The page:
Posted on 7 September 2023
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Longevity briefs provides a short summary of novel research in biology, medicine, or biotechnology that caught the attention of our researchers in Oxford, due to its potential to improve our health, wellbeing, and longevity.
Why is this research important: Consuming a plant-based diet doesn’t necessarily mean being vegetarian or vegan – it just means focussing primarily on plants as a source of nutrition. Evidence suggests that such a diet improves life expectancy and reduces your risk of developing age-related diseases like dementia. One question to which the answer is less clear is ‘do people consuming a plant-based diet actually age more slowly than those consuming a typical diet?’ Here we have a study in which researchers attempted to answer that question.
What did the researchers do: In this study, researchers recruited over 10,000 people in Taiwan, all 50+ years old. They were then followed up for 8 years. During this time, participants provided health data four times by filling in questionnaires (including about their dietary habits) and received physical examinations in which researchers measured various biomarkers of ageing.
Using this data, researchers estimated whether participants were biologically older or younger than expected at each of the four time points. They then categorised them into three groups or ‘ageing trajectories’ based on how this changed over the course of the 8 year follow up. These categories were ‘slow ageing’ (ageing more slowly than expected), medium-degree (ageing about as quickly as expected), and high-degree accelerated ageing (ageing more rapidly than expected).
Researchers then looked at whether plant-based diets were associated with slower ageing trajectories, as well as which specific plant-based foods were beneficial. In order to do this, they developed three methods of scoring participants’ diets. One method scored participants based on the intake frequency of plant-based foods. The other two methods also took into account the ‘healthiness’ of the plant-based foods that were being eaten. Whole grains, fruits, vegetables, rhizomes and legumes were considered healthy, while sugar, refined grains and salt-preserved vegetables were considered unhealthy.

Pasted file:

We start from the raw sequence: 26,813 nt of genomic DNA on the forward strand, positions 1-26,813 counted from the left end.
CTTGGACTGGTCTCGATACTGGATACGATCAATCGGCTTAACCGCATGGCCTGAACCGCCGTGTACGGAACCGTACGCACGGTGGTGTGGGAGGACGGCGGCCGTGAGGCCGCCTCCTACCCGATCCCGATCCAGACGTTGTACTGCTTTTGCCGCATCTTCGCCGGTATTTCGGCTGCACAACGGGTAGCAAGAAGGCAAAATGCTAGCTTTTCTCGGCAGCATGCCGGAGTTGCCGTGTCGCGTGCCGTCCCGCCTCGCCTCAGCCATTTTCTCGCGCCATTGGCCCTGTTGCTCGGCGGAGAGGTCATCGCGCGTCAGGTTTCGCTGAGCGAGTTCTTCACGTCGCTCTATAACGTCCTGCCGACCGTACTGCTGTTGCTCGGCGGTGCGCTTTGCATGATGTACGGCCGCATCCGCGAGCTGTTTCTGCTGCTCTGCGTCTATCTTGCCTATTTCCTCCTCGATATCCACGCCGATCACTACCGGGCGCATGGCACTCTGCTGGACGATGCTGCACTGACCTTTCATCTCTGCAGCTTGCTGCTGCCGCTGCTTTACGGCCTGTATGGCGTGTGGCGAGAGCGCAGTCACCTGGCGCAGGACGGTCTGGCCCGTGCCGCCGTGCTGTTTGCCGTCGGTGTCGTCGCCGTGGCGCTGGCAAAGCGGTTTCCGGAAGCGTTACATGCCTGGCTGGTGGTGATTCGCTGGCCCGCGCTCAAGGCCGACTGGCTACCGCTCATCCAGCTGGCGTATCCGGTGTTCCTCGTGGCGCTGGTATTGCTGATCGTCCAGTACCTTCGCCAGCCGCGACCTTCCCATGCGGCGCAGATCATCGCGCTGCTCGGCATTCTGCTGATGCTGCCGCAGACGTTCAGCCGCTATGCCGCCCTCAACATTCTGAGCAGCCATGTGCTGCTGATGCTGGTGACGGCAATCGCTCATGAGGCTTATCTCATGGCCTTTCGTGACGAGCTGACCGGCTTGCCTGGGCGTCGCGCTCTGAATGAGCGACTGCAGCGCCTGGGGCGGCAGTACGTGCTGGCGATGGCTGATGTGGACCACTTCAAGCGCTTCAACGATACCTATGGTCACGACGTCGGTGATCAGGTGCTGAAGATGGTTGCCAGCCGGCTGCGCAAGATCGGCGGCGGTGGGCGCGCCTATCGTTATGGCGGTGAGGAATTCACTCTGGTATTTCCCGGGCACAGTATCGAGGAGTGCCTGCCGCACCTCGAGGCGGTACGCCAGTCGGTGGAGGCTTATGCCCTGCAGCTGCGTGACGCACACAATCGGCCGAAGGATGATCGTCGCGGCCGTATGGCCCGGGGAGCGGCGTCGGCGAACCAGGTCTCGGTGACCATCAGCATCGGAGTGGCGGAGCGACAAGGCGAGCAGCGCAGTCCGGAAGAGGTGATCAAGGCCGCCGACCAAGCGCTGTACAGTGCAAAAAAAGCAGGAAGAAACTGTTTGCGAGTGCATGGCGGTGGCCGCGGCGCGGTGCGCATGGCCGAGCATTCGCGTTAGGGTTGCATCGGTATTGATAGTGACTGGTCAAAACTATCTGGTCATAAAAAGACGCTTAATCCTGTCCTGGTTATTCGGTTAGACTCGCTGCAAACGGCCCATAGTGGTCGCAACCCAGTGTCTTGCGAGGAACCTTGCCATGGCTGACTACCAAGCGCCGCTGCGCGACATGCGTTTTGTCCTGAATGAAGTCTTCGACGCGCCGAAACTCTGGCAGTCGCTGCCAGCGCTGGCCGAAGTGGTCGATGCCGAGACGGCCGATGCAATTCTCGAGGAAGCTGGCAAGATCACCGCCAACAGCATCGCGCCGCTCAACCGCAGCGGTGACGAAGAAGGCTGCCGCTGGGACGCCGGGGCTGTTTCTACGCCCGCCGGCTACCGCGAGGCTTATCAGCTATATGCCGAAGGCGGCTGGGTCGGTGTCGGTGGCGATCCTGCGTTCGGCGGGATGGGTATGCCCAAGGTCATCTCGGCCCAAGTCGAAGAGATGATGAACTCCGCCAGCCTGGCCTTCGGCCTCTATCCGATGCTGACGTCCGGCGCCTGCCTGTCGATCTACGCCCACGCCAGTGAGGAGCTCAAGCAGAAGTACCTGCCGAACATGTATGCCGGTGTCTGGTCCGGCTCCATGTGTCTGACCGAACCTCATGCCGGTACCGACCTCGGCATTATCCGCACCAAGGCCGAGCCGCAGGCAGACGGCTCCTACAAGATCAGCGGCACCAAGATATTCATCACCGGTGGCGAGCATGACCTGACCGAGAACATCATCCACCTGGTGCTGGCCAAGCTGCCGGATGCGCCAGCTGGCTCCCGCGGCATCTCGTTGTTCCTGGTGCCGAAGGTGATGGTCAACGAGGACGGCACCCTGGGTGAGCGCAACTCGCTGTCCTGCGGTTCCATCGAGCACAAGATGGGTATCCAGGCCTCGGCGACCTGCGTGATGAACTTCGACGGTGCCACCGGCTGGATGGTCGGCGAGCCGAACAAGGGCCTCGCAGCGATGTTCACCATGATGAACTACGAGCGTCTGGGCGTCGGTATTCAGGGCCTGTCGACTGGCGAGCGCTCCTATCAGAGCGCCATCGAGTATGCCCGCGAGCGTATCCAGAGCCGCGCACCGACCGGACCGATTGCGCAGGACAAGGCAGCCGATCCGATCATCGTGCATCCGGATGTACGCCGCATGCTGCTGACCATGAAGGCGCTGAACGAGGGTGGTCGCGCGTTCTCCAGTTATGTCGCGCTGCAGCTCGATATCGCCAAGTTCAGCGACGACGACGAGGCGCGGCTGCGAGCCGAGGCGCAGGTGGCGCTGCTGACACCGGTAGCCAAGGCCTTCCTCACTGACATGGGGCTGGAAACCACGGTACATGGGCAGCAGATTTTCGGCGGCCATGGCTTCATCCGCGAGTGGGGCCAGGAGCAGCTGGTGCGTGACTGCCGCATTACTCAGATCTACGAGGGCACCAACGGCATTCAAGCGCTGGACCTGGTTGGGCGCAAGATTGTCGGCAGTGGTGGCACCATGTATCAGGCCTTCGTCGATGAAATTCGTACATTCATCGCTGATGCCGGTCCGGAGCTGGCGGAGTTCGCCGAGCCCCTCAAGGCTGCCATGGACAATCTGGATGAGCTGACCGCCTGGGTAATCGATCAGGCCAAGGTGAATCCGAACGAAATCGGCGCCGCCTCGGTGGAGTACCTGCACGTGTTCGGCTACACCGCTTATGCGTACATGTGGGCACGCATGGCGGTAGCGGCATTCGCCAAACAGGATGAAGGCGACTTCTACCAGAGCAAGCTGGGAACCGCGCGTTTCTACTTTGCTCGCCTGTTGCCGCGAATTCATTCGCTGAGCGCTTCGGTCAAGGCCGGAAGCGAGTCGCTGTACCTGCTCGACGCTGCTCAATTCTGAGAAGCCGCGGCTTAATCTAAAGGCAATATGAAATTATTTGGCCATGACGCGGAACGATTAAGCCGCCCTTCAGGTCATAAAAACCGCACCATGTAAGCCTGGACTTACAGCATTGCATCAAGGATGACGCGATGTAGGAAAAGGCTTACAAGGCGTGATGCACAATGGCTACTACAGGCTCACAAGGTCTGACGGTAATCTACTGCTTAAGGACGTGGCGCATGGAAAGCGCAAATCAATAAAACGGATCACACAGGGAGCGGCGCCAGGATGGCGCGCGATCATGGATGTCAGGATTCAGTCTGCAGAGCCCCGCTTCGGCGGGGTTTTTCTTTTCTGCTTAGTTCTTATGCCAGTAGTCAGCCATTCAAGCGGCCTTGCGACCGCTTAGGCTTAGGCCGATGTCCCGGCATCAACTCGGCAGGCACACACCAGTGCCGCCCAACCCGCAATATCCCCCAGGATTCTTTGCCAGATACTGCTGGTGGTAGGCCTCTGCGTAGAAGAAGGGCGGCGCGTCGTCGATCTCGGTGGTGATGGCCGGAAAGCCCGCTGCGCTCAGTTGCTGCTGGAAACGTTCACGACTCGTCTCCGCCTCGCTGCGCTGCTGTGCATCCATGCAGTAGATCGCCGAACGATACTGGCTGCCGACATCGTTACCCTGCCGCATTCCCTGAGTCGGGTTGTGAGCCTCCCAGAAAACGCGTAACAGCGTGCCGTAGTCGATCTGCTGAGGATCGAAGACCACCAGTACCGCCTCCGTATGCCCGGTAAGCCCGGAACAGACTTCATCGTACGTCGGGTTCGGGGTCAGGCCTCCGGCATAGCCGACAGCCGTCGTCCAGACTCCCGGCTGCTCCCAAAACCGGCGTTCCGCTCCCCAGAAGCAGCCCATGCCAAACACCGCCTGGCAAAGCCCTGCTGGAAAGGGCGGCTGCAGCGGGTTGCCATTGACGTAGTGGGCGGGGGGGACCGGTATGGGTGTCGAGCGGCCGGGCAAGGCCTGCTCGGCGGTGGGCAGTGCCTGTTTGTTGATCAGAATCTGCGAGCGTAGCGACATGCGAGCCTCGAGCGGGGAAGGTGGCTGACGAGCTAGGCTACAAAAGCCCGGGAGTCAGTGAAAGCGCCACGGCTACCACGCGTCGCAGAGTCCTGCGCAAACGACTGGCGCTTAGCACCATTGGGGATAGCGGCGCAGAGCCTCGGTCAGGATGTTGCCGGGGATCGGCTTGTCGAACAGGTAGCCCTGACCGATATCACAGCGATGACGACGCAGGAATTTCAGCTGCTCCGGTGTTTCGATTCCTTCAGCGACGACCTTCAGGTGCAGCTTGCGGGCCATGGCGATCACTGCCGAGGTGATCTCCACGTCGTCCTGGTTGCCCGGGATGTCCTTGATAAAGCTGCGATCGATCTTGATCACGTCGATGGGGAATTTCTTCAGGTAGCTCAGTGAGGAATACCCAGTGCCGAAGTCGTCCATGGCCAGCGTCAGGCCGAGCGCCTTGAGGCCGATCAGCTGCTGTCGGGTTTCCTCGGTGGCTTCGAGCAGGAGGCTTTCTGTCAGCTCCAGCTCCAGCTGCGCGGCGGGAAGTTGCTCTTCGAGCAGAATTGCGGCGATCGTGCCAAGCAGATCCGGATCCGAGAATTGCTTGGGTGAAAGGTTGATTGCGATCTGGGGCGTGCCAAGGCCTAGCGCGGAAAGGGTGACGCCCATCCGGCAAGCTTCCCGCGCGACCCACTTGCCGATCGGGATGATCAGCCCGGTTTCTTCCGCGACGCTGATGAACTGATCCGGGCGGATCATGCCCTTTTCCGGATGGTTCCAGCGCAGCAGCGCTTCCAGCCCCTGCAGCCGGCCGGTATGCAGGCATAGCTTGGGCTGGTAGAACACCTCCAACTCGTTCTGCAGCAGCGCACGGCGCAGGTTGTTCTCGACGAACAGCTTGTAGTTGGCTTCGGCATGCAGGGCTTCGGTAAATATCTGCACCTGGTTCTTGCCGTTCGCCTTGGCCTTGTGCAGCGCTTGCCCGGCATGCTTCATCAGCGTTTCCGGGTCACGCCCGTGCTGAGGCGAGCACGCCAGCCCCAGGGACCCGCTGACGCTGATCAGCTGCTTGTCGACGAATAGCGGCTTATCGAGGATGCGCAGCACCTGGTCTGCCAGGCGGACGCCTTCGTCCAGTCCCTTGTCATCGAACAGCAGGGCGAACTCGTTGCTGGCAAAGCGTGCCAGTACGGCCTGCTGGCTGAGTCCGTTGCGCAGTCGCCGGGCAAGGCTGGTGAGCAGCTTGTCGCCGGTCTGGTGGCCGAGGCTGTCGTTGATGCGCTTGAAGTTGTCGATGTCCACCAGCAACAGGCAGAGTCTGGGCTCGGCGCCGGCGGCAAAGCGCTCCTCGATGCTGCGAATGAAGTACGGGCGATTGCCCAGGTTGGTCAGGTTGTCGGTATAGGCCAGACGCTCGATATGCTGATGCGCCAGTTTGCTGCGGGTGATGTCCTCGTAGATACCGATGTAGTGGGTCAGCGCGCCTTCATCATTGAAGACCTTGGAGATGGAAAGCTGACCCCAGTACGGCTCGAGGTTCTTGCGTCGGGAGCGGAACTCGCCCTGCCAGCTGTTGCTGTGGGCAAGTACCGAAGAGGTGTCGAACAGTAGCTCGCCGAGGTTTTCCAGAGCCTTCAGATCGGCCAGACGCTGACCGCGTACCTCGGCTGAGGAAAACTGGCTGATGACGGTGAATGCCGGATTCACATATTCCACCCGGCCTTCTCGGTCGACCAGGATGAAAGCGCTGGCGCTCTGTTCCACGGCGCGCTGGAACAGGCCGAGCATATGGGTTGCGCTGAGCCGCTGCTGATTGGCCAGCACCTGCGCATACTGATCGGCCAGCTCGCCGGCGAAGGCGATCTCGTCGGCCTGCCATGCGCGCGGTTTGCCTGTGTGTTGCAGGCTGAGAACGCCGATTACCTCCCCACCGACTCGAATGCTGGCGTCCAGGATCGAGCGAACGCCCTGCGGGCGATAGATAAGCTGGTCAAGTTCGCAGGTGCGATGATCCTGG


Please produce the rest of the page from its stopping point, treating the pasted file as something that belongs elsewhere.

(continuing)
Key takeaway(s) from this research:
Unsurprisingly, participants in the more rapidly ageing trajectories were more likely to die during the followup period. People in the medium-degree ageing group were around 43% more likely to die of any cause than those in the slow ageing group when confounding factors were fully adjusted for. Those in the rapidly ageing group were over three times more likely to die in comparison to the slow ageing group.
There was an association between higher consumption of plant-based foods in general and reduced risk of accelerated ageing. The 20% of people with the highest scores for plant-based food intake were 25% less likely to be in the medium ageing group and 37% less likely to be in the rapidly ageing group when compared to the 20% of people with the lowest scores.
When the healthiness of plant-based foods was taken into consideration, the association with slower ageing was slightly stronger. The 20% of people with the highest scores for healthy plant-based food intake were 27% less likely to be in the medium ageing group and 38% less likely to be in the rapidly ageing group compared to the 20% with the lowest scores.
It does therefore seem that consuming more plant-based foods, especially healthy ones, is associated with slower rates of ageing. The fact that researchers measured biological age at different points in time and looked at the progression of ageing over 8 years, rather than taking a single snapshot of biological age, is a notable strength of this study.
On the other hand, this was an observational study, which means there were many confounding factors at play that are hard to fully account for. People who eat more plant-based foods are likely to look after their health in other ways, and are also wealthier and better educated on average. Intake of plant-based foods was also self-reported, which makes this data less accurate. Finally, this study was conducted in middle-aged Asians, so the results may not generalise to other ethnicities or age groups.
Association between plant-based dietary pattern and biological aging trajectory in a large prospective cohort https://doi.org/10.1186/s12916-023-02974-9
Title image by Markus Winkler, Upslash